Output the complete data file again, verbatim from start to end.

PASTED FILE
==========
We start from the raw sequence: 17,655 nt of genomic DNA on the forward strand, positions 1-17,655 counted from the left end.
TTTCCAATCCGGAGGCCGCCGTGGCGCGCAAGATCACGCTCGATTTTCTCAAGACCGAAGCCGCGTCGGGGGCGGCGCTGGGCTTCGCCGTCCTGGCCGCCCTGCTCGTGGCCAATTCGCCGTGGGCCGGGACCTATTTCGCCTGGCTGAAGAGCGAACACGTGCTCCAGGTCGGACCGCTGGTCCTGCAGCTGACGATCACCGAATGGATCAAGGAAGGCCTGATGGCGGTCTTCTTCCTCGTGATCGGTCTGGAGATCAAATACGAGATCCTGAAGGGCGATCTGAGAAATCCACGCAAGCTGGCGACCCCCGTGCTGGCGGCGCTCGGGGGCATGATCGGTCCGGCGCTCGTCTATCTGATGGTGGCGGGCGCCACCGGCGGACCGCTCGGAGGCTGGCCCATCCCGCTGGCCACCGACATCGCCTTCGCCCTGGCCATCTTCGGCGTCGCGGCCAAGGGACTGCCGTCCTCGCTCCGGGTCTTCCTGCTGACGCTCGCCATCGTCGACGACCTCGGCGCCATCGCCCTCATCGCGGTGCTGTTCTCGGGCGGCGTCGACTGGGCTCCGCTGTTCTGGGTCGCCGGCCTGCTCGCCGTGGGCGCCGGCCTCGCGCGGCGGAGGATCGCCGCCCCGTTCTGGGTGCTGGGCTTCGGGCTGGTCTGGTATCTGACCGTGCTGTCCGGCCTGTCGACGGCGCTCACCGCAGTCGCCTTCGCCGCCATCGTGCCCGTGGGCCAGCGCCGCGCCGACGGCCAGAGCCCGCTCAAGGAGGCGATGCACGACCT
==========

We start from the raw sequence: 17,655 nt of genomic DNA on the forward strand, positions 1-17,655 counted from the left end.
TTTCCAATCCGGAGGCCGCCGTGGCGCGCAAGATCACGCTCGATTTTCTCAAGACCGAAGCCGCGTCGGGGGCGGCGCTGGGCTTCGCCGTCCTGGCCGCCCTGCTCGTGGCCAATTCGCCGTGGGCCGGGACCTATTTCGCCTGGCTGAAGAGCGAACACGTGCTCCAGGTCGGACCGCTGGTCCTGCAGCTGACGATCACCGAATGGATCAAGGAAGGCCTGATGGCGGTCTTCTTCCTCGTGATCGGTCTGGAGATCAAATACGAGATCCTGAAGGGCGATCTGAGAAATCCACGCAAGCTGGCGACCCCCGTGCTGGCGGCGCTCGGGGGCATGATCGGTCCGGCGCTCGTCTATCTGATGGTGGCGGGCGCCACCGGCGGACCGCTCGGAGGCTGGCCCATCCCGCTGGCCACCGACATCGCCTTCGCCCTGGCCATCTTCGGCGTCGCGGCCAAGGGACTGCCGTCCTCGCTCCGGGTCTTCCTGCTGACGCTCGCCATCGTCGACGACCTCGGCGCCATCGCCCTCATCGCGGTGCTGTTCTCGGGCGGCGTCGACTGGGCTCCGCTGTTCTGGGTCGCCGGCCTGCTCGCCGTGGGCGCCGGCCTCGCGCGGCGGAGGATCGCCGCCCCGTTCTGGGTGCTGGGCTTCGGGCTGGTCTGGTATCTGACCGTGCTGTCCGGCCTGTCGACGGCGCTCACCGCAGTCGCCTTCGCCGCCATCGTGCCCGTGGGCCAGCGCCGCGCCGACGGCCAGAGCCCGCTCAAGGAGGCGATGCACGACCT